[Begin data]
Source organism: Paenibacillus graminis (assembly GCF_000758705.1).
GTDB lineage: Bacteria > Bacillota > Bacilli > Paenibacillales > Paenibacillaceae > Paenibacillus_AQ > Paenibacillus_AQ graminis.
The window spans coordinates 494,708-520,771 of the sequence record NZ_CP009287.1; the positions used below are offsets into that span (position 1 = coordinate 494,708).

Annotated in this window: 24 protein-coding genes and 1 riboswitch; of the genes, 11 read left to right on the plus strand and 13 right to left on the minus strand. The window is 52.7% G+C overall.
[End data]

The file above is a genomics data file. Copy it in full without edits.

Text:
Source organism: Paenibacillus graminis (assembly GCF_000758705.1).
GTDB lineage: Bacteria > Bacillota > Bacilli > Paenibacillales > Paenibacillaceae > Paenibacillus_AQ > Paenibacillus_AQ graminis.
The window spans coordinates 494,708-520,771 of the sequence record NZ_CP009287.1; the positions used below are offsets into that span (position 1 = coordinate 494,708).

Annotated in this window: 24 protein-coding genes and 1 riboswitch; of the genes, 11 read left to right on the plus strand and 13 right to left on the minus strand. The window is 52.7% G+C overall.